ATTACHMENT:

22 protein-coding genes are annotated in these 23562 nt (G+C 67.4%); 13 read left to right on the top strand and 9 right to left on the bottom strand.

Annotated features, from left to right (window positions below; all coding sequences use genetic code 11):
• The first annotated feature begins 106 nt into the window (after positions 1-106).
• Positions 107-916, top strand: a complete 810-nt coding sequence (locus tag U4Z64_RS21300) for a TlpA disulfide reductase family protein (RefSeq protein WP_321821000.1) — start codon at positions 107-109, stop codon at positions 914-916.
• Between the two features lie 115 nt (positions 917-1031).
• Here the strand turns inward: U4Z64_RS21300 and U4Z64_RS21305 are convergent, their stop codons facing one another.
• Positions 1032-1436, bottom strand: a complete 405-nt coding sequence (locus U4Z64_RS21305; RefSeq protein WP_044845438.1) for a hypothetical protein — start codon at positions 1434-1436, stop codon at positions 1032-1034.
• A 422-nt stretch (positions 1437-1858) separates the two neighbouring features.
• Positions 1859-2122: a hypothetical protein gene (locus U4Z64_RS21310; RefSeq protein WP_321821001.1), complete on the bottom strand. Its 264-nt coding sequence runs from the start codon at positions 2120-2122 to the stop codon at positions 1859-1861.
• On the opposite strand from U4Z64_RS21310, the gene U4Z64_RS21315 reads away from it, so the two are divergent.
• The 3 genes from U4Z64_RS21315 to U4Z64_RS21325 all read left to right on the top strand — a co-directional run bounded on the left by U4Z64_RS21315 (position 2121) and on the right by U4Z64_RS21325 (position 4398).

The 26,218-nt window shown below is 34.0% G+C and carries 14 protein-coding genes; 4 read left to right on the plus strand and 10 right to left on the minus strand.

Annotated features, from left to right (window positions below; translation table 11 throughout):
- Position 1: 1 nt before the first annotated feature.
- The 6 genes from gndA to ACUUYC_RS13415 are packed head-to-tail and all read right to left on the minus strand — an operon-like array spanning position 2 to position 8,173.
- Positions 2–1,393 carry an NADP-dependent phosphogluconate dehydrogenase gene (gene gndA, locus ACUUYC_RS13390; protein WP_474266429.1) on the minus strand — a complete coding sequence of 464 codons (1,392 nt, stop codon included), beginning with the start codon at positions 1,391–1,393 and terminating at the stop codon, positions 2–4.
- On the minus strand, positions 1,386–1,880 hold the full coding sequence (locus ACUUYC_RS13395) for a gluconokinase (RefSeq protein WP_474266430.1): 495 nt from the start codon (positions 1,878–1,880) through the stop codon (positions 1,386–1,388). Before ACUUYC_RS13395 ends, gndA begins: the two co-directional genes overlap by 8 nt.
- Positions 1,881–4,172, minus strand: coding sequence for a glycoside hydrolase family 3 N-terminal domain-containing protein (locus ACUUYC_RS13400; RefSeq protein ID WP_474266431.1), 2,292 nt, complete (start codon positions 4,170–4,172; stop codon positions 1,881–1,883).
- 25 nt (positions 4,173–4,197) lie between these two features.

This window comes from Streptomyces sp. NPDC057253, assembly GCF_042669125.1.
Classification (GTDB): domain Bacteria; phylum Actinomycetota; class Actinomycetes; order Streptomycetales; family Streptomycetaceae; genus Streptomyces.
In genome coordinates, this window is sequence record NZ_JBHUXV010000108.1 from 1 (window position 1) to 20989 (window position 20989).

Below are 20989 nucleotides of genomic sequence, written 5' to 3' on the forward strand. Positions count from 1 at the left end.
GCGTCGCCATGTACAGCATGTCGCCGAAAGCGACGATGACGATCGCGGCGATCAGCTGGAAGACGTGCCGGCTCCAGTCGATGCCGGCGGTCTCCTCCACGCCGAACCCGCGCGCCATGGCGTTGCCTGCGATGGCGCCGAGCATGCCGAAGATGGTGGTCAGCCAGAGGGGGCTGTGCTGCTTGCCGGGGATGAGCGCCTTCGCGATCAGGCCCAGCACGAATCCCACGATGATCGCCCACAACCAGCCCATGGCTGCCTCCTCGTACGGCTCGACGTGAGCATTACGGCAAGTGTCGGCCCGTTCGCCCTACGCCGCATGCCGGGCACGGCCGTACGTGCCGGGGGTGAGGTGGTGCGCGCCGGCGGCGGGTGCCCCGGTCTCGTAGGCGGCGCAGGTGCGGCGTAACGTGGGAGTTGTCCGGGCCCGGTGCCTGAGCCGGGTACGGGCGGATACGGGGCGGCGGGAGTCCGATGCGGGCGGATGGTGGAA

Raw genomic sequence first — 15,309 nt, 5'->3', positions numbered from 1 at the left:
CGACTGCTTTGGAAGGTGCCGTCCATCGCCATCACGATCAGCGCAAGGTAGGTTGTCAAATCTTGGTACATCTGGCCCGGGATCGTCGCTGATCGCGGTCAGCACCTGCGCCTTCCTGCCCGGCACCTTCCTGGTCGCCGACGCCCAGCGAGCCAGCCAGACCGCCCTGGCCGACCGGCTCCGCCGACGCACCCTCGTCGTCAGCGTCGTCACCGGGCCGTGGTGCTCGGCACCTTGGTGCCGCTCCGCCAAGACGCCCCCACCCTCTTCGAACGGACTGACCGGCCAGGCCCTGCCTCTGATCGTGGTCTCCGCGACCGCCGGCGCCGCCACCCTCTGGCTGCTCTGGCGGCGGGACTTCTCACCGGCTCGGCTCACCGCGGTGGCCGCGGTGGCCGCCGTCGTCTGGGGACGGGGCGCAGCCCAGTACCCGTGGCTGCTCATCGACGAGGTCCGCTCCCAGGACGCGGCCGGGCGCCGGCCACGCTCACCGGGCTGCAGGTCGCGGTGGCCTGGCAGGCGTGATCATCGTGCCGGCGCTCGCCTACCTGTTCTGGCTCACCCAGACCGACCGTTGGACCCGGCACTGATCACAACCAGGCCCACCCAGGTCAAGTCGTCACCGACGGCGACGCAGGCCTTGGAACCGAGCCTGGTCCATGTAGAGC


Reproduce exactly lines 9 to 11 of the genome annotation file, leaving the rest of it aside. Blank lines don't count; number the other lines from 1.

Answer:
• Positions 1859-2122: a hypothetical protein gene (locus U4Z64_RS21310; RefSeq protein WP_321821001.1), complete on the bottom strand. Its 264-nt coding sequence runs from the start codon at positions 2120-2122 to the stop codon at positions 1859-1861.
• On the opposite strand from U4Z64_RS21310, the gene U4Z64_RS21315 reads away from it, so the two are divergent.
• The 3 genes from U4Z64_RS21315 to U4Z64_RS21325 all read left to right on the top strand — a co-directional run bounded on the left by U4Z64_RS21315 (position 2121) and on the right by U4Z64_RS21325 (position 4398).